Clothing holds our memories. Maybe it’s the first outfit that your baby wore. Maybe it’s the tiger costume that she refused to take off for a solid year just three years later. Maybe it’s what you wore to your wedding or the camp T-shirt that you wore to the summer camp that you went to every single year as a kid. Maybe it’s the trucker hat that your grandpa always wore or your grandma’s favorite apron.
For preserving memories big and small, DIY memory quilts made from your favorite clothing are both beautiful and practical. They’re not another thing to stuff in a closet or set on a shelf, but something that you can actually use. They’re heirloom quality, but don’t have to be prissy or stuffy.
There is a LOT of variety in what you can do with a memory quilt! Whatever your taste, you’ll find something that you’d love to make (or have made for you!) in the list of my favorite DIY memory quilts below:
This method is one that you can use with another, more traditional, quilt top. It’s a great way to preserve the entire front of a garment, whether it’s a tiny onesie or a pair of jeans decorated with Sharpie.
2. Baby Clothes Quilt
I love this tutorial for making a memory quilt out of baby clothes because it doesn’t get too hung up in a particular pattern. Instead, it shows you how to make the most of cute baby garments, preserving them as much as possible. It also includes THE best way to incorporate a pair of jeans with a hole in the knee!
3. Bunting Quilt
A lot of memory quilts use very simple quilt blocks, but not this one! This quilt includes your favorite fabrics but turns them into flags for a bunting.
4. Memory Quilt Blocks
On the other hand, if you do really want a traditional quilt look, this is how to accomplish it.
5. DIY Memory Pillow
Here’s another great way to share memories with loved ones without making them responsible for the care and keeping of an entire quilt.
6. Double-Sided T-Shirt Quilt
Do you have so many T-shirts that trying to make just one quilt from them would be ridiculous? Make a double-sided quilt, instead! T-shirts are so soft that you really can get away with using them for both the front and back of a single quilt, doubling the memories. For the comfiest quilt, try to put all the vinyl-type graphics on one side and the higher-quality graphics one the other, so that your recipient has a guaranteed soft side to snuggle with.
7. Dress Shirt Quilt
The pattern used here is a peek-a-boo block, which is a really fun way to make the colors and patterns of typical dress shirts more visually interesting.
8. I Spy Quilt
Here’s a great quilt to make for a very small child. Even if you don’t have a lot of garments with novelty prints to work with, you can use the same concept more simply with just color or more traditional patterns. family clipart https://svetlanakleine.com/tag/family-clipart/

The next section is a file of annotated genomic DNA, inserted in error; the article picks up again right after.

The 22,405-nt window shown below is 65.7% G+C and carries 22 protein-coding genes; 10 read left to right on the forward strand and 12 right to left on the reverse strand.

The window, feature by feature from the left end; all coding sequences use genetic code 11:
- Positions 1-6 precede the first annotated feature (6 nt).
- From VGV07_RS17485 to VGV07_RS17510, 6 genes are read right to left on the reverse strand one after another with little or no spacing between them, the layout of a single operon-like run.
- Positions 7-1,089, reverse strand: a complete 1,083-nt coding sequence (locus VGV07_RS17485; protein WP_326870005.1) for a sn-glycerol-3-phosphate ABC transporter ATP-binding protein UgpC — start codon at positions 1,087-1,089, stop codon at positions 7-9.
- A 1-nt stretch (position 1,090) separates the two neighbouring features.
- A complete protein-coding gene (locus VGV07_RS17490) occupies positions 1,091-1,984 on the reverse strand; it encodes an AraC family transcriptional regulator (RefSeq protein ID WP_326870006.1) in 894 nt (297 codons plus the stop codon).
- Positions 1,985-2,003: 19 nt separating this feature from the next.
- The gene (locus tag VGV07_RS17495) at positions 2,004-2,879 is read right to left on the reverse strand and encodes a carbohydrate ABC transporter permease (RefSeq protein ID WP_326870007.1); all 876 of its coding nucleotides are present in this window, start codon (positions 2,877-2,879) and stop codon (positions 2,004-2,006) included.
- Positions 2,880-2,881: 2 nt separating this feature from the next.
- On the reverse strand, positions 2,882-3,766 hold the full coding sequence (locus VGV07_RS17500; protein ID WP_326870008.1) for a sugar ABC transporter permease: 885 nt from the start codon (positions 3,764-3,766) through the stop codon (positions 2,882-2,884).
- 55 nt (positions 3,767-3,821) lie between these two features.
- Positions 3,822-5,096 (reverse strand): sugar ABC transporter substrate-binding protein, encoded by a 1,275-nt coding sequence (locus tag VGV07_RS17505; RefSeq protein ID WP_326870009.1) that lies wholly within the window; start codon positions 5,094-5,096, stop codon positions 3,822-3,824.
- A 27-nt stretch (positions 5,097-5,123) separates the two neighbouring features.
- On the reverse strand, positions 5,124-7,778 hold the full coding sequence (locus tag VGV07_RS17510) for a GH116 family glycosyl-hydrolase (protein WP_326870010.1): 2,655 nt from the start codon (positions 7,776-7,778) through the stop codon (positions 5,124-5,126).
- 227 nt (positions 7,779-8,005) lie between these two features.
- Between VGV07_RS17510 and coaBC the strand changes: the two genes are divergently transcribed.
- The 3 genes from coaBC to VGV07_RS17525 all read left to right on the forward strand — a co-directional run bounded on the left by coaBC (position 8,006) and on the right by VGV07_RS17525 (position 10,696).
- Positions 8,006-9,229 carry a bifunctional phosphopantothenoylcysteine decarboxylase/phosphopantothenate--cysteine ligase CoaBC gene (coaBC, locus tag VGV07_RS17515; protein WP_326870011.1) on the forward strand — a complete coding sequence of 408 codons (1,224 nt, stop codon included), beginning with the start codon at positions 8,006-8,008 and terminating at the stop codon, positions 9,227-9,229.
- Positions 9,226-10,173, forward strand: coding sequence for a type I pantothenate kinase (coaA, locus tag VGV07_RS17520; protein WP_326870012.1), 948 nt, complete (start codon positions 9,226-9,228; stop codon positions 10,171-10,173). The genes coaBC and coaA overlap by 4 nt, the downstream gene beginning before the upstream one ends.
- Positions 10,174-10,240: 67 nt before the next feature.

9. Memory Bear
Okay, this isn’t a quilt, either, but some people would rather have a stuffed teddy than a quilt!
10. Onesie Quilt
It can be tricky to cut and sew those soft and delicate onesies. This tutorial walks you through the process.
I know that this isn’t a quilt, either, but it IS a memory! Since ornaments are small, you can make a whole set from several favorite garments, or just one each for a whole bunch of extended family.
12. Photo Quilt
Did you know that you can incorporate not just favorite fabrics into your DIY memory quilt, but also favorite photos? If you have the right kind of printer, you can even print them onto fabric yourself!
13. Postage Stamp Quilt
This quilt is a great way to, for instance, give some memories of a favorite grandparent to a whole slew of cousins. It also makes a good family reunion quilt, with every member of an extended family contributing something special to the whole.
14. Quilt Embellished With Crocheted Appliques
Along with teaching you how to embellish a quilt with pieces of crochet, this tutorial also gives you a very clear understanding of exactly how to prepare clothing appliques for your quilt, including cutting down the unseen parts to avoid bulk, and enclosing raw edges.
15. T-Shirt Rag Quilt
Jersey knit doesn’t fray, so exposing the raw seams can be a really interesting look.
16. Western Shirts Quilt
There are a couple of really great tips in this tutorial! First, it’s possible to make a memory quilt by isolating just a specific type of garment from a loved one. In this case, it’s Western shirts, but it could also be flannel shirts, blue jeans, maxi dresses–you name it!
It’s also possible to sort out garments in specific colorways for your quilt. I love that this author was able to make some blue quilts and some maroon quilts, and also some blue AND maroon quilts, displaying not just the memory of her grandfather’s favorite type of shirt, but also his (or his wife’s!) favorite colors.
Do YOU have a favorite memory quilt? Tell me about it in the comments below!